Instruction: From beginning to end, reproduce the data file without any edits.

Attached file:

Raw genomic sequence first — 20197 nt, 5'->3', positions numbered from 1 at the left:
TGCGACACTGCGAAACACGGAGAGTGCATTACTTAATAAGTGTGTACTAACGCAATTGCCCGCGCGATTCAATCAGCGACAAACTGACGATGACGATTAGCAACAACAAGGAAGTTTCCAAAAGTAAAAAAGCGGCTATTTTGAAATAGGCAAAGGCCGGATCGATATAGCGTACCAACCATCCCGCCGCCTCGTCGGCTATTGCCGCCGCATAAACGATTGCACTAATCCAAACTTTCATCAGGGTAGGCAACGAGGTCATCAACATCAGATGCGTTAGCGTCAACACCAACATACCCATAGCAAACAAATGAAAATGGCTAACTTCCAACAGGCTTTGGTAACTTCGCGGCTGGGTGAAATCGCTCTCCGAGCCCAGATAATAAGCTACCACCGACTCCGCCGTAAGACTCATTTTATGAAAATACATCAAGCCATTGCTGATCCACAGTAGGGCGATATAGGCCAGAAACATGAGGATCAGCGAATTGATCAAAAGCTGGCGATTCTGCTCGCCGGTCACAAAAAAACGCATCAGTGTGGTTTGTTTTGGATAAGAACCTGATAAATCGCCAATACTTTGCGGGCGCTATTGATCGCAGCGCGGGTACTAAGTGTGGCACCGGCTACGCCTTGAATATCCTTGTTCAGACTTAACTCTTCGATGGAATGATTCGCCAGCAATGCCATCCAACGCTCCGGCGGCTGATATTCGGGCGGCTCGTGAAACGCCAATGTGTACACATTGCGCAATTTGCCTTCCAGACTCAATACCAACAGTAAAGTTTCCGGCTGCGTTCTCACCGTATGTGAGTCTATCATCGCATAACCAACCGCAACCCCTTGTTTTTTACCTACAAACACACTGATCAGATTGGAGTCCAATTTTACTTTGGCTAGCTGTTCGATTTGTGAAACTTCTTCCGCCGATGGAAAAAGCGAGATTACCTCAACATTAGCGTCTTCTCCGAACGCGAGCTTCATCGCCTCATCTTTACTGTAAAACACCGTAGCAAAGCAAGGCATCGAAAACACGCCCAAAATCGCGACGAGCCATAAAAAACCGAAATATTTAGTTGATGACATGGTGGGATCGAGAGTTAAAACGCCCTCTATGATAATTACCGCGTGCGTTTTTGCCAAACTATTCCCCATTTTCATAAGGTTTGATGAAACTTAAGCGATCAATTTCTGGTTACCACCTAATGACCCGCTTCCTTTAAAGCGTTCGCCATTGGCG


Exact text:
Raw genomic sequence first — 20197 nt, 5'->3', positions numbered from 1 at the left:
TGCGACACTGCGAAACACGGAGAGTGCATTACTTAATAAGTGTGTACTAACGCAATTGCCCGCGCGATTCAATCAGCGACAAACTGACGATGACGATTAGCAACAACAAGGAAGTTTCCAAAAGTAAAAAAGCGGCTATTTTGAAATAGGCAAAGGCCGGATCGATATAGCGTACCAACCATCCCGCCGCCTCGTCGGCTATTGCCGCCGCATAAACGATTGCACTAATCCAAACTTTCATCAGGGTAGGCAACGAGGTCATCAACATCAGATGCGTTAGCGTCAACACCAACATACCCATAGCAAACAAATGAAAATGGCTAACTTCCAACAGGCTTTGGTAACTTCGCGGCTGGGTGAAATCGCTCTCCGAGCCCAGATAATAAGCTACCACCGACTCCGCCGTAAGACTCATTTTATGAAAATACATCAAGCCATTGCTGATCCACAGTAGGGCGATATAGGCCAGAAACATGAGGATCAGCGAATTGATCAAAAGCTGGCGATTCTGCTCGCCGGTCACAAAAAAACGCATCAGTGTGGTTTGTTTTGGATAAGAACCTGATAAATCGCCAATACTTTGCGGGCGCTATTGATCGCAGCGCGGGTACTAAGTGTGGCACCGGCTACGCCTTGAATATCCTTGTTCAGACTTAACTCTTCGATGGAATGATTCGCCAGCAATGCCATCCAACGCTCCGGCGGCTGATATTCGGGCGGCTCGTGAAACGCCAATGTGTACACATTGCGCAATTTGCCTTCCAGACTCAATACCAACAGTAAAGTTTCCGGCTGCGTTCTCACCGTATGTGAGTCTATCATCGCATAACCAACCGCAACCCCTTGTTTTTTACCTACAAACACACTGATCAGATTGGAGTCCAATTTTACTTTGGCTAGCTGTTCGATTTGTGAAACTTCTTCCGCCGATGGAAAAAGCGAGATTACCTCAACATTAGCGTCTTCTCCGAACGCGAGCTTCATCGCCTCATCTTTACTGTAAAACACCGTAGCAAAGCAAGGCATCGAAAACACGCCCAAAATCGCGACGAGCCATAAAAAACCGAAATATTTAGTTGATGACATGGTGGGATCGAGAGTTAAAACGCCCTCTATGATAATTACCGCGTGCGTTTTTGCCAAACTATTCCCCATTTTCATAAGGTTTGATGAAACTTAAGCGATCAATTTCTGGTTACCACCTAATGACCCGCTTCCTTTAAAGCGTTCGCCATTGGCG